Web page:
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Briefing Materials: Kepler Survey Catalog of Planet Candidates in the Cygnus Field

NASA will hold a media briefing at 11 a.m. EDT Monday, June 19, to announce the latest planet candidate results from the agency’s exoplanet-hunting Kepler mission. The briefing, taking place during the Kepler Science Conference, will be held at NASA’s Ames Research Center in California’s Silicon Valley.

The event will stream live on NASA’s website at:

The latest Kepler catalog of planet candidates was created using the most sophisticated analyses yet, yielding the most comprehensive and detailed accounting of distant worlds to date. This survey will enable new lines of research in exoplanet study, which looks at planets outside our solar system.

The briefing participants are:

  • Mario Perez, Kepler program scientist in the Astrophysics Division of NASA’s Science Mission Directorate in Washington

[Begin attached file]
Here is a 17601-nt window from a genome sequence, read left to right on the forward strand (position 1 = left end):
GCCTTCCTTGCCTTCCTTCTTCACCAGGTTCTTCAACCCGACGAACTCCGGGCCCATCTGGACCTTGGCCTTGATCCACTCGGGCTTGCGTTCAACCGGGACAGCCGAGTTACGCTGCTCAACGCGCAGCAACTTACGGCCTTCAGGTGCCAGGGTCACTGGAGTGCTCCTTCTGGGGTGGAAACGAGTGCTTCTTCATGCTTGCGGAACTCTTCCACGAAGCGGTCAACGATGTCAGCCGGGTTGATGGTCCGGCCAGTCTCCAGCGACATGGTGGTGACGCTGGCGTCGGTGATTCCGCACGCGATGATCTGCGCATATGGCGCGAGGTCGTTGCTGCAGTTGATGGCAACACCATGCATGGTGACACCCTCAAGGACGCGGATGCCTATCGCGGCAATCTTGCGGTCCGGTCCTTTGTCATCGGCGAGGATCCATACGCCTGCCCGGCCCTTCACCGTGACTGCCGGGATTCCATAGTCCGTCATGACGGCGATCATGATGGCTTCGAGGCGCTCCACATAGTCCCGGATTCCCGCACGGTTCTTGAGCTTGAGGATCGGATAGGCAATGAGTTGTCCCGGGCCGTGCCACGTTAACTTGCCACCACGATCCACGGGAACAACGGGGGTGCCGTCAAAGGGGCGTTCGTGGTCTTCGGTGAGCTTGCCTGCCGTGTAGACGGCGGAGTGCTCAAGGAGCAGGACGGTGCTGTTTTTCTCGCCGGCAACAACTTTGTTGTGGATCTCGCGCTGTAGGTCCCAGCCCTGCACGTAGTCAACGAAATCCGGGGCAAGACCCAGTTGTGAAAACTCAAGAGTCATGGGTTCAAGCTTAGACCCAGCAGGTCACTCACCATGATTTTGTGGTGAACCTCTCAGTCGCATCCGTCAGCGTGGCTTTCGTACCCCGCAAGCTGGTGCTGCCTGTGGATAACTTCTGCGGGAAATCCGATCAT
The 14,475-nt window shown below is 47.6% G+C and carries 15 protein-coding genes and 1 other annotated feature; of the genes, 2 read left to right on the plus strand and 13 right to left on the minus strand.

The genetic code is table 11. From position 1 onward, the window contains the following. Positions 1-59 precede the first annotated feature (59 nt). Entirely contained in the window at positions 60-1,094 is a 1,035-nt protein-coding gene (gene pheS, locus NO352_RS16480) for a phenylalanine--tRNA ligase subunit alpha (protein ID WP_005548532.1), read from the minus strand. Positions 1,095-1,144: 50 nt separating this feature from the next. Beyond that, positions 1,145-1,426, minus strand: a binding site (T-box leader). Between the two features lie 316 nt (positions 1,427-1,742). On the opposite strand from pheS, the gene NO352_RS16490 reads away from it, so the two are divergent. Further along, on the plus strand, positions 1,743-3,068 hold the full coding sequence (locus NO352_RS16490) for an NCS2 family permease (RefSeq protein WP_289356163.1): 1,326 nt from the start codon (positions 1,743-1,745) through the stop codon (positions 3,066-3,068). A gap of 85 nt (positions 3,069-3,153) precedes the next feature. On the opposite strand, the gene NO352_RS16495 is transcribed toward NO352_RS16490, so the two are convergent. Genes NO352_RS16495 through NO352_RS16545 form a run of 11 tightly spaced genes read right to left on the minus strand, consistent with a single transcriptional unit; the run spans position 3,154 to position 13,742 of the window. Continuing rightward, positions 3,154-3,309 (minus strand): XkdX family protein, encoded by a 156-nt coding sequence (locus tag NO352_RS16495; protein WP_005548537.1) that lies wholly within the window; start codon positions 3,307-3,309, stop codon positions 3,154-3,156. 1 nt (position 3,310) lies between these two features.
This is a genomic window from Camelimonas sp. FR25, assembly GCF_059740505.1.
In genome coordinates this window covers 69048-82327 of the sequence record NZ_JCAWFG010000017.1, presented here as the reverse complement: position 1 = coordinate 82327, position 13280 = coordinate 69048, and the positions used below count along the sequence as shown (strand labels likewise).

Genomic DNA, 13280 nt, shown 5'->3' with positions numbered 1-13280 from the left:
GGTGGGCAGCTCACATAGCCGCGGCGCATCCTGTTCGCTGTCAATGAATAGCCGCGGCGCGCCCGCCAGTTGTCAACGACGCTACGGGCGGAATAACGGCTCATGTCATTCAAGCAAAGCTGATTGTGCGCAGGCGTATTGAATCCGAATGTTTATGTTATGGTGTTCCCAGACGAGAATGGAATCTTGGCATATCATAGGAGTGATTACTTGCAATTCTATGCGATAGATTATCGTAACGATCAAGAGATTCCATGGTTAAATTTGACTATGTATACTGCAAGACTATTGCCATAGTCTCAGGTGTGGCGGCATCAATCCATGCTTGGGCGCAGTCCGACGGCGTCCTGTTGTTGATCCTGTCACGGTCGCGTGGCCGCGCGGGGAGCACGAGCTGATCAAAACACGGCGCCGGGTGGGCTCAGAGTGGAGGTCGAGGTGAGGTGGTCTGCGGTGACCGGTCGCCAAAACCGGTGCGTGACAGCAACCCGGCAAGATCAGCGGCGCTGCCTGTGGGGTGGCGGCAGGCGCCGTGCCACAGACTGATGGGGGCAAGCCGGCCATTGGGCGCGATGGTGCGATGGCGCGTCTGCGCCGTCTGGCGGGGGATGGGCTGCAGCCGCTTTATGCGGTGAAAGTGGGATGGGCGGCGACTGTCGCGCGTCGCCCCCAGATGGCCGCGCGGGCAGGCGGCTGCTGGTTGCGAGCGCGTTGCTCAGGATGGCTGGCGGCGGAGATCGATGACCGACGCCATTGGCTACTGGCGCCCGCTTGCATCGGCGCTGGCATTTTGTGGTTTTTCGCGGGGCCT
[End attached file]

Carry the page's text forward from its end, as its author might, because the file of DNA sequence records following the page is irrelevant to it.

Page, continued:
• Susan Thompson, Kepler research scientist at the SETI Institute in Mountain View, California
  • Benjamin Fulton, doctoral candidate at the University of Hawaii at Manoa and the California Institute of Technology (Caltech) in Pasadena
  • Courtney Dressing, NASA Sagan Fellow at Caltech

NASA Media Advisory
NASA Press Release
Video – Press Conference
Audio – Press Conference
Short Video – NASA’s Kepler Reveals Potential New Worlds
Video News File – NASA’s Kepler Reveals Potential New Worlds

Scientific paper – Planetary Candidates Observed by Kepler. VIII. A Fully Automated Catalog with Measured Completeness and Reliability Based on Data Release 25 

Figure 1

Kepler measures the brightness of stars. The data will look like an EKG showing the heart beat. Whenever a planet passes in front of its parent star as viewed from the spacecraft, a tiny pulse or beat is produced. From the repeated beats we can detect and verify the existence of Earth-size planets and learn about the orbit and size of the planet.
Credits: NASA Ames and Dana Berry